Here are a few paragraphs describing whats going on at Near East Yoga. They include descriptions of special classes I am offering, my upcoming vacation times and in general, how to best utilize what I am offering here at NEY
On Friday the 12th, after the led class, I am departing to Southern Oregon for a week. I will return for the following Friday led class. Tuesday, Wednesday and Thursday Morning Mysore starts at 8AM and goes till 9:30AM for this week only. The evening and weekend classes are the same as usual. Thanks Meadow, Liza, Melissa and Johnny for helping out while am away.
In addition to regular Mysore classes and the Friday Yoga Sutra Study, I have been experimenting by adding 2 weekly pranayama classes, 8am on Saturday and 9am on Monday. So far they have been well attended and folks are making solid inroads with the practice, so I am going to add them to the regular schedule starting next Saturday , the 20th of July. Some weeks I won’t be able to support them but, like the Sutra Study, they will become permanent classes. There is no special pre-rec for attendance or extra fee, but the practice does require giving it some time to see the benefit. So, if its your time, take it on. If not, stick to the vinyasa krama until a more suitable time arrises.
Guided Ashtanga is a new time and offering and basically an invitation to practice with me at 10AM on Tuesday, Wednesday and Thursday. For the past 2 months I have been practicing with a video of Guruji leading both the 1st and 2nd Series and sometimes Richard Freeman’s 2nd Series or Sharath’s 1st series. They are not classes for new people or for people who like a slow ride. They are not about indulging our limitations or hoping to bodily improve for the sake of the ego. It’s hard work to keep up a count with a master teacher and participation requires that we dig deep and surrender that part of us that wants yoga to be what we want it to be. There is an entirely different result in the offing if we take the trouble to leave our ego at the door. So, i am loving doing these classes with Gurujis counting, or Richard Freeman’s quirky but so helpful pointers and Sharath’s mastery of the no-friction approach to the krama. For the record, I tried John Scotts DVD and it fell short. David Swenson 1,2, and 3 is next. Come join me.
The Yoga Sutra Study is a comprehensive event that also takes time and something I’d like to offer more of as it goes. As far as I know there are no yoga studios offering a Yoga Sutra exploration except for the cursory glance or maybe a private study group. Here at NEY, to me anyway, they are the deeper aspect of a chronic yoga practice. Without them, over time, we end up simply indulging a personal construct around yoga rather than employing the tried and true method set down 2 millennia ago. The Yoga Sutra stands the test of time for a reason, it ca’t be added to or taken away from. This makes it perfect. As a yogi, it’s my duty to inform you that Yoga Sutras are important and useful. And interesting and fruitful when put into action. We chant them regularly and try to understand the stated logic, then put them to practice. And we get results.
In late summer/ early fall, I’ll be offering a 4 part seminar on them titled “Putting the Result of Asana Practice to Work via the Yoga Sutra of Patanjali”. I say it like this because I know people put a great deal of work into asana and there are tangible results. In the greater experiment though, without knowing what it is we are looking for, we might grow weary of our own devices and run the risk of abandoning the practice before implementing the technology offered by Patanjali. I don’t think this is what Guruji had in mind when he said “99% practice, 1% theory”. At one time prior, he had said “98% practice, 2% theory”. Either way, it’s certainly not 0% theory and if it were, then maybe yoga becomes 99% practice of the wrong thing, a fantasy or simply what we want it to be. It’s better to know some theory rather than none and not short change ourselves in the long run. The yoga has many benefits. The main one is developing the ability to “constantly practice”. It states how in the Yoga Sutra.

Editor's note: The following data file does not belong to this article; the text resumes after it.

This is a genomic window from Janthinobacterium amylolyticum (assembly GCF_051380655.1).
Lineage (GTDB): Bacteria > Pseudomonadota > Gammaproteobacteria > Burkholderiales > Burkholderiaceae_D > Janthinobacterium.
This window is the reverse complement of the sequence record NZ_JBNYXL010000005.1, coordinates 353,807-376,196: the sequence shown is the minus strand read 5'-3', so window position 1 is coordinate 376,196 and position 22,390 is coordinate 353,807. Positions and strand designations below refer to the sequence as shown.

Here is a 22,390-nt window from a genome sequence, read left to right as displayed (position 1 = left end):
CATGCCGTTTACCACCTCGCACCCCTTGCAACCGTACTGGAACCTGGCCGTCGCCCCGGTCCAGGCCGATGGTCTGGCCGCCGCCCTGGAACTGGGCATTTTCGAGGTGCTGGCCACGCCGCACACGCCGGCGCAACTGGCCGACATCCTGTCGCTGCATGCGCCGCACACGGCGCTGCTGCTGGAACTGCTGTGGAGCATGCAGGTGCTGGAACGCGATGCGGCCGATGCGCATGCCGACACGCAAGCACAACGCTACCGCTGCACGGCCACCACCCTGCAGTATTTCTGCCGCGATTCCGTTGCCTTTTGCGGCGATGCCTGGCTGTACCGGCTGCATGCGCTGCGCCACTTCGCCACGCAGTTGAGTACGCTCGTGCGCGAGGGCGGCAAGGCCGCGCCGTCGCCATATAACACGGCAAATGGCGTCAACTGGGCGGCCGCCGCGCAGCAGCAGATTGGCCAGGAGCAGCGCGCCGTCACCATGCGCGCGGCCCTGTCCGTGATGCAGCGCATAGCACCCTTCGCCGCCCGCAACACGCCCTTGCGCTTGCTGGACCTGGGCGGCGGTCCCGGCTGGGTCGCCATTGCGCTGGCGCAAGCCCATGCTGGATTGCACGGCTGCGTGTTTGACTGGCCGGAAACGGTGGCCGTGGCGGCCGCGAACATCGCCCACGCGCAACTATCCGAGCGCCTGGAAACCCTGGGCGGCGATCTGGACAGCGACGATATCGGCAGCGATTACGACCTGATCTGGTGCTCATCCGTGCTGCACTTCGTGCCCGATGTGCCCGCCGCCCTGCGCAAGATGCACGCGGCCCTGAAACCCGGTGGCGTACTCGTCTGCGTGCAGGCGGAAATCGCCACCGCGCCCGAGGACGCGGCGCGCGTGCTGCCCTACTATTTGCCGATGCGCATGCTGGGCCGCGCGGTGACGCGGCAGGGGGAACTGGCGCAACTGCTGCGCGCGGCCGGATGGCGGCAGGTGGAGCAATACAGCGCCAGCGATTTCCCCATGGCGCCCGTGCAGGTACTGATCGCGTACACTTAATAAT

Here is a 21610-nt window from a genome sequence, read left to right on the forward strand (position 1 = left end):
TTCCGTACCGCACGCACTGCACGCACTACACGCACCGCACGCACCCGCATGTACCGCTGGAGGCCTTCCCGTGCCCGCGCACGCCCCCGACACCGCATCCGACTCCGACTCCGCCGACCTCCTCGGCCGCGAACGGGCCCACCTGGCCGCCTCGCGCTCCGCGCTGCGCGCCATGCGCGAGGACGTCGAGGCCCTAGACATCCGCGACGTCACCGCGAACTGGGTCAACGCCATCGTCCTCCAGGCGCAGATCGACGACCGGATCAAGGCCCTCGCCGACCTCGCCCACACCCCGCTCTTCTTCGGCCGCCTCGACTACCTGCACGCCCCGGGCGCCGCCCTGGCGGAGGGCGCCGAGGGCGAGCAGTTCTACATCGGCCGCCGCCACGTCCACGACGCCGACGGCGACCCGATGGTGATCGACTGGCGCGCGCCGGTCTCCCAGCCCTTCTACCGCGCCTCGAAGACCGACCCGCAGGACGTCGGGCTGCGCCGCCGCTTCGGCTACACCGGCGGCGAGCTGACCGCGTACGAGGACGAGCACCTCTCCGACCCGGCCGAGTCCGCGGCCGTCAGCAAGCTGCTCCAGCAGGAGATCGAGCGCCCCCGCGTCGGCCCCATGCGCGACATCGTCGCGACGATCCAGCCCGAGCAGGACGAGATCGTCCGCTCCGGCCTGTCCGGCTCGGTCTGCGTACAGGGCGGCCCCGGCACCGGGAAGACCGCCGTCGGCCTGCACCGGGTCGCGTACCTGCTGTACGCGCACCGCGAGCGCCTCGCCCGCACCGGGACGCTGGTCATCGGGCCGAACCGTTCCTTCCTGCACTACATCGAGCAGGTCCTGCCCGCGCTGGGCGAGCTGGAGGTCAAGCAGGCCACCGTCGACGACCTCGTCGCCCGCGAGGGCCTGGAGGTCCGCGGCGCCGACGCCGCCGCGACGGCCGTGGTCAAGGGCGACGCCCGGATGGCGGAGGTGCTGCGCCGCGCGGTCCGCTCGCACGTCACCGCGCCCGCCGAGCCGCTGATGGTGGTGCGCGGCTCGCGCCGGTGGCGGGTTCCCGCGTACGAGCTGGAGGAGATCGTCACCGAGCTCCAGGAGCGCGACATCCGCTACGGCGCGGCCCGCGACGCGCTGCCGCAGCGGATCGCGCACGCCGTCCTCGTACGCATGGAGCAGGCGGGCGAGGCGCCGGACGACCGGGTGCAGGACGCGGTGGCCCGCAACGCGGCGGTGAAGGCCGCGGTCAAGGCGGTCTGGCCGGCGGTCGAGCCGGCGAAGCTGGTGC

You might be wondering what qualifies me to offer this type of work? Frankly, I have balked at listing my qualifications because accumulating them was a deep, painful, precious and personal process, one that required me to go places in myself that does translate well to a blog post. I had to first learn, the hard way, that I needed the strategies listed in the yoga sutra, exemplified in the yoga vinyasa krama (sequence) and then to constantly re-established them in my life. This took the better part of the past 15 years, but truly encompasses my entire life. It’s an exciting place to be and over-all I am very enthusiastic about sharing insights. My desire over-all is to help you find a better teacher. For my part I want to be a servant, it easier because the stakes are not so high and allow for my ongoing limitations while still alloing me to share what I am passionate about. Besides, the better teacher I am talking about, is the one inside yourself. This was the goal of Guruji too, to turn us toward Patanjali, who in turn shared the same goal, to introduce us to our deepest self. It’s the inner teacher we are abiding as, equipped with the tried and true methods of ages past, who makes good on this human endowment.
One day soon I’ll write about my inner journey with all of this but that story is not yet complete.
Thanks for all the support. I look forward to seeing you all in class or elsewhere. Cheers for you summer.